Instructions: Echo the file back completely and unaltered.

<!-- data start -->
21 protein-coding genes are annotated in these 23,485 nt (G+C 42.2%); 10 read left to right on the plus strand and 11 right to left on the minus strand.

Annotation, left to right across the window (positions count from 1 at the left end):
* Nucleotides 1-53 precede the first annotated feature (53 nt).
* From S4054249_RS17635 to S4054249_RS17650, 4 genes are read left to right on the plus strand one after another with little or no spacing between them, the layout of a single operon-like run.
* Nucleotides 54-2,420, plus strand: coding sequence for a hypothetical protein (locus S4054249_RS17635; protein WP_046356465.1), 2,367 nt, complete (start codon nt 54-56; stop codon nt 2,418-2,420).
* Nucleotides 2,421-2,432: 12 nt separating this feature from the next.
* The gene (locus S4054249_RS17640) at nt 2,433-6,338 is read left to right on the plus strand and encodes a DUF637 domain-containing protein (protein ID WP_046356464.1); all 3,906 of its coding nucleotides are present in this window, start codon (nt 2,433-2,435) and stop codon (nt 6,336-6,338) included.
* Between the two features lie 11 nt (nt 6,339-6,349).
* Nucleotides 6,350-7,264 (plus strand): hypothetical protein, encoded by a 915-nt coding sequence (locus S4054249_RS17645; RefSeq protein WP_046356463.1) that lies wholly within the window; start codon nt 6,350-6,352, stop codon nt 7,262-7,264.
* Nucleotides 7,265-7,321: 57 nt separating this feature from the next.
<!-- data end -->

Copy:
21 protein-coding genes are annotated in these 23,485 nt (G+C 42.2%); 10 read left to right on the plus strand and 11 right to left on the minus strand.

Annotation, left to right across the window (positions count from 1 at the left end):
* Nucleotides 1-53 precede the first annotated feature (53 nt).
* From S4054249_RS17635 to S4054249_RS17650, 4 genes are read left to right on the plus strand one after another with little or no spacing between them, the layout of a single operon-like run.
* Nucleotides 54-2,420, plus strand: coding sequence for a hypothetical protein (locus S4054249_RS17635; protein WP_046356465.1), 2,367 nt, complete (start codon nt 54-56; stop codon nt 2,418-2,420).
* Nucleotides 2,421-2,432: 12 nt separating this feature from the next.
* The gene (locus S4054249_RS17640) at nt 2,433-6,338 is read left to right on the plus strand and encodes a DUF637 domain-containing protein (protein ID WP_046356464.1); all 3,906 of its coding nucleotides are present in this window, start codon (nt 2,433-2,435) and stop codon (nt 6,336-6,338) included.
* Between the two features lie 11 nt (nt 6,339-6,349).
* Nucleotides 6,350-7,264 (plus strand): hypothetical protein, encoded by a 915-nt coding sequence (locus S4054249_RS17645; RefSeq protein WP_046356463.1) that lies wholly within the window; start codon nt 6,350-6,352, stop codon nt 7,262-7,264.
* Nucleotides 7,265-7,321: 57 nt separating this feature from the next.